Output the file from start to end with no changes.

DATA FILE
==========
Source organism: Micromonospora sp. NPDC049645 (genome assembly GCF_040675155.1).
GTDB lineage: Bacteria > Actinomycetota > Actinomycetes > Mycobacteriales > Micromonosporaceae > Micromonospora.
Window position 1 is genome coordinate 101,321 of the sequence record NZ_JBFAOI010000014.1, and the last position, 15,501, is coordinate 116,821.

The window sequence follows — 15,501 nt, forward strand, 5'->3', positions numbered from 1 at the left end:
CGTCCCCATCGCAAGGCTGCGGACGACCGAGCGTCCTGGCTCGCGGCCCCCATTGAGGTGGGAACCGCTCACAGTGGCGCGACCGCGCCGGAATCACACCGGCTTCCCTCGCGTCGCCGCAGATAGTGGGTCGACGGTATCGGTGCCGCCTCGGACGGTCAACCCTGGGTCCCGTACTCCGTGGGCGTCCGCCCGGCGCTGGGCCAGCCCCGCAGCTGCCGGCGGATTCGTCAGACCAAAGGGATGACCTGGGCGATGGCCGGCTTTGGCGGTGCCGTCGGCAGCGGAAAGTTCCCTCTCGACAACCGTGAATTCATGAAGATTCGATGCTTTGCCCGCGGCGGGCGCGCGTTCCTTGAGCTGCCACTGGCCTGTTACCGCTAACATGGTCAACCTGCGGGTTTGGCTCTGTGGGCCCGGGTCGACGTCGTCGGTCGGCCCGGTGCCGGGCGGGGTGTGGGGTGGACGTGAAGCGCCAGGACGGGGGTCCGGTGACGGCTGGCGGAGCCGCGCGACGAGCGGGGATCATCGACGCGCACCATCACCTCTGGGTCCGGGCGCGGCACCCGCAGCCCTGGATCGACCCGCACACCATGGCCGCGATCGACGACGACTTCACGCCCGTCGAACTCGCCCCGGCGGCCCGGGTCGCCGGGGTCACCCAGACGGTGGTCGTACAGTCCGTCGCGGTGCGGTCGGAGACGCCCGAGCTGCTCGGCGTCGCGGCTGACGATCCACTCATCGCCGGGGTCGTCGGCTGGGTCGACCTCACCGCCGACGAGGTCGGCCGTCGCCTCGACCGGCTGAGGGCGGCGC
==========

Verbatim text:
Source organism: Micromonospora sp. NPDC049645 (genome assembly GCF_040675155.1).
GTDB lineage: Bacteria > Actinomycetota > Actinomycetes > Mycobacteriales > Micromonosporaceae > Micromonospora.
Window position 1 is genome coordinate 101,321 of the sequence record NZ_JBFAOI010000014.1, and the last position, 15,501, is coordinate 116,821.

The window sequence follows — 15,501 nt, forward strand, 5'->3', positions numbered from 1 at the left end:
CGTCCCCATCGCAAGGCTGCGGACGACCGAGCGTCCTGGCTCGCGGCCCCCATTGAGGTGGGAACCGCTCACAGTGGCGCGACCGCGCCGGAATCACACCGGCTTCCCTCGCGTCGCCGCAGATAGTGGGTCGACGGTATCGGTGCCGCCTCGGACGGTCAACCCTGGGTCCCGTACTCCGTGGGCGTCCGCCCGGCGCTGGGCCAGCCCCGCAGCTGCCGGCGGATTCGTCAGACCAAAGGGATGACCTGGGCGATGGCCGGCTTTGGCGGTGCCGTCGGCAGCGGAAAGTTCCCTCTCGACAACCGTGAATTCATGAAGATTCGATGCTTTGCCCGCGGCGGGCGCGCGTTCCTTGAGCTGCCACTGGCCTGTTACCGCTAACATGGTCAACCTGCGGGTTTGGCTCTGTGGGCCCGGGTCGACGTCGTCGGTCGGCCCGGTGCCGGGCGGGGTGTGGGGTGGACGTGAAGCGCCAGGACGGGGGTCCGGTGACGGCTGGCGGAGCCGCGCGACGAGCGGGGATCATCGACGCGCACCATCACCTCTGGGTCCGGGCGCGGCACCCGCAGCCCTGGATCGACCCGCACACCATGGCCGCGATCGACGACGACTTCACGCCCGTCGAACTCGCCCCGGCGGCCCGGGTCGCCGGGGTCACCCAGACGGTGGTCGTACAGTCCGTCGCGGTGCGGTCGGAGACGCCCGAGCTGCTCGGCGTCGCGGCTGACGATCCACTCATCGCCGGGGTCGTCGGCTGGGTCGACCTCACCGCCGACGAGGTCGGCCGTCGCCTCGACCGGCTGAGGGCGGCGC